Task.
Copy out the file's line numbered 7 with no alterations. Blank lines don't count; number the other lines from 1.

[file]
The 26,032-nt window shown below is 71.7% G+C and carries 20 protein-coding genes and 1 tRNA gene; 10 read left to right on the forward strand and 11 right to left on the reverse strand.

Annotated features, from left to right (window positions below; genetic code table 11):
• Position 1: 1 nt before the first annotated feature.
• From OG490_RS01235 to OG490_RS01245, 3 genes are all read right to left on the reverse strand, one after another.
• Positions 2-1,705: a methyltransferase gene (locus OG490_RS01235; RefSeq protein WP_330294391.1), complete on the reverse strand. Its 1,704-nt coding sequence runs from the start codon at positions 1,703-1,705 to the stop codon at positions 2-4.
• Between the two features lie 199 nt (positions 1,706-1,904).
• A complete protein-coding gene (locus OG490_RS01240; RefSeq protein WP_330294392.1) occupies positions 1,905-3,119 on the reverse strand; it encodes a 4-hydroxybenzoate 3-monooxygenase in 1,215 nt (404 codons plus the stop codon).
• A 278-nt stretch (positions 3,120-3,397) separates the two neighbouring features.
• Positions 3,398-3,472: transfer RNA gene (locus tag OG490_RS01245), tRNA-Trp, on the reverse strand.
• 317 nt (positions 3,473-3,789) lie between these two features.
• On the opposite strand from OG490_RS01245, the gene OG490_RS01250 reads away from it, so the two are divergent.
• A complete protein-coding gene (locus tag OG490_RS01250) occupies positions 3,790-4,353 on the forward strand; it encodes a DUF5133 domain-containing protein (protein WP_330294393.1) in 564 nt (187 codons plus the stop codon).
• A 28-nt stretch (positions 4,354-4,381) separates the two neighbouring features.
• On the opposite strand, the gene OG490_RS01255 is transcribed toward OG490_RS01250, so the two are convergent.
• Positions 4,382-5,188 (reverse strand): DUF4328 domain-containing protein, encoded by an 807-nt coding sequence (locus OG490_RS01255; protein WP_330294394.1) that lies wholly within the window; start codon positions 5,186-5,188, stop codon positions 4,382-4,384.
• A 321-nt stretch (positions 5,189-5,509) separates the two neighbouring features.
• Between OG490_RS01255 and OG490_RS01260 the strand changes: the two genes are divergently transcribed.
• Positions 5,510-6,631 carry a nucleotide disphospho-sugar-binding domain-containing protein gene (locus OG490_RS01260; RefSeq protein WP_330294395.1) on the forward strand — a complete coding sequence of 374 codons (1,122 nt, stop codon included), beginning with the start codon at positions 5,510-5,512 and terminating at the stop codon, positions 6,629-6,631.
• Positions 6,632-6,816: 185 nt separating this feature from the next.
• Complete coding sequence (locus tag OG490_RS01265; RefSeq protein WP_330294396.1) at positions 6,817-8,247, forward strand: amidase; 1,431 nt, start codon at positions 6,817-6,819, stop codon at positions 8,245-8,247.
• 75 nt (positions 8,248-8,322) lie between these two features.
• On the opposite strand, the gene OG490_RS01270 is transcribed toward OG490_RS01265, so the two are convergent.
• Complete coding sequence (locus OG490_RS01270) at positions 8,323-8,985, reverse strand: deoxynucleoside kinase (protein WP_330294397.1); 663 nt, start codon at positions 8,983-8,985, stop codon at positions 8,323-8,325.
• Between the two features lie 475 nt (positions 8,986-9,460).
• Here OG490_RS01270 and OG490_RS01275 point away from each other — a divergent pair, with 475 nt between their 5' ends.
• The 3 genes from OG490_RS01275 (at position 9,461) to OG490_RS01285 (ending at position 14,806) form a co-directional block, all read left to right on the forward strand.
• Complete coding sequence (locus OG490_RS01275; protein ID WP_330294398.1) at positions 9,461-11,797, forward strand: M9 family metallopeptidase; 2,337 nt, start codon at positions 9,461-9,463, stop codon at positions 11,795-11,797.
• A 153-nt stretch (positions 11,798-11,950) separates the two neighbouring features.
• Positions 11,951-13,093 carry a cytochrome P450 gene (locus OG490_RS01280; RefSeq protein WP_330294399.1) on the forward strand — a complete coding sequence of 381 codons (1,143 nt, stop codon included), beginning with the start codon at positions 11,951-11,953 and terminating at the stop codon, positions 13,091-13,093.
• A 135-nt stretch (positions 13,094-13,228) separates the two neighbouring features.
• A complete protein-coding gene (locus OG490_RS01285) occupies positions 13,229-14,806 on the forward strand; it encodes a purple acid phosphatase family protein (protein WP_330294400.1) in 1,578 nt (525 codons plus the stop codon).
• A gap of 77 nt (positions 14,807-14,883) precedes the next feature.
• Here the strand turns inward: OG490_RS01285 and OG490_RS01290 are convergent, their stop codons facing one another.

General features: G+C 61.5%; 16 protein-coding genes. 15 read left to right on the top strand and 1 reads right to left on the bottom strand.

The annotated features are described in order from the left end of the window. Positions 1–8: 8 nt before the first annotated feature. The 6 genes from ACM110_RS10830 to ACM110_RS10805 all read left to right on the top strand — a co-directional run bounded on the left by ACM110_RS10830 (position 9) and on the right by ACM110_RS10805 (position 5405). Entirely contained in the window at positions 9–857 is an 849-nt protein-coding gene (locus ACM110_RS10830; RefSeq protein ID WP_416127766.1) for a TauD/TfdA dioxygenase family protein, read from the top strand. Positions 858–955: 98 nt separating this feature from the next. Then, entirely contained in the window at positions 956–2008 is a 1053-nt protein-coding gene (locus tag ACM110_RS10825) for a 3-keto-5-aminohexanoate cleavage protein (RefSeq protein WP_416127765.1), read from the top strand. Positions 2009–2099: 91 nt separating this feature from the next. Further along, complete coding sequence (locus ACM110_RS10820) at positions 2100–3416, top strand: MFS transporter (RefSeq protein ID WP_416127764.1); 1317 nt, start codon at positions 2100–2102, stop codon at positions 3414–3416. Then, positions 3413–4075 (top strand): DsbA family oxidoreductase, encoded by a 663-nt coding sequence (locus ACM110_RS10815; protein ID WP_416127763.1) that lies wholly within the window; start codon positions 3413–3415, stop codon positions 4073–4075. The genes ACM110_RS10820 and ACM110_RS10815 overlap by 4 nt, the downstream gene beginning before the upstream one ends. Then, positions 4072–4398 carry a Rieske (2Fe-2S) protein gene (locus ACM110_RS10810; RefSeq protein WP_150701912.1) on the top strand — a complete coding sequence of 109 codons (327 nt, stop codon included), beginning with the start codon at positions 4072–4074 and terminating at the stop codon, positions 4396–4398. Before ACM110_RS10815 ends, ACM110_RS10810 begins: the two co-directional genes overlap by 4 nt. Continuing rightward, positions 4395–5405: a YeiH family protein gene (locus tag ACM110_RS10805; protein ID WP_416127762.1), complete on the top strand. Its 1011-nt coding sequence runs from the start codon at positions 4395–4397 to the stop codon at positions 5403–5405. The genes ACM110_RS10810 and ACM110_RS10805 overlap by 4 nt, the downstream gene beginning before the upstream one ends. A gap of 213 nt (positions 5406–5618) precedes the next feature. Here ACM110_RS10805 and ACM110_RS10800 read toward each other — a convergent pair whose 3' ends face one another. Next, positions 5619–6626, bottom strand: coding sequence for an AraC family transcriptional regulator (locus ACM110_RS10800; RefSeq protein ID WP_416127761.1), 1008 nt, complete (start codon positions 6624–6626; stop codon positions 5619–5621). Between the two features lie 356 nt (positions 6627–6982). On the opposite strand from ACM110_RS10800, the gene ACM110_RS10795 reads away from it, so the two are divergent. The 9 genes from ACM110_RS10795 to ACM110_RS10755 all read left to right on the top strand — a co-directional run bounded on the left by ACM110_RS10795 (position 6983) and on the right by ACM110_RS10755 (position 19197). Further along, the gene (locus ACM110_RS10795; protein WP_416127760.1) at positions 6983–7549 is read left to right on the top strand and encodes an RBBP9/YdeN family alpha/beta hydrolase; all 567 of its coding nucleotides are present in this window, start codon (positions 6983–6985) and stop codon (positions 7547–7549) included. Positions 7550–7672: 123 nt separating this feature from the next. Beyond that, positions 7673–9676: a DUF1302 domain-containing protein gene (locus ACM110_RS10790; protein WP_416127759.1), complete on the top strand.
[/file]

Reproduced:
• A complete protein-coding gene (locus OG490_RS01240; RefSeq protein WP_330294392.1) occupies positions 1,905-3,119 on the reverse strand; it encodes a 4-hydroxybenzoate 3-monooxygenase in 1,215 nt (404 codons plus the stop codon).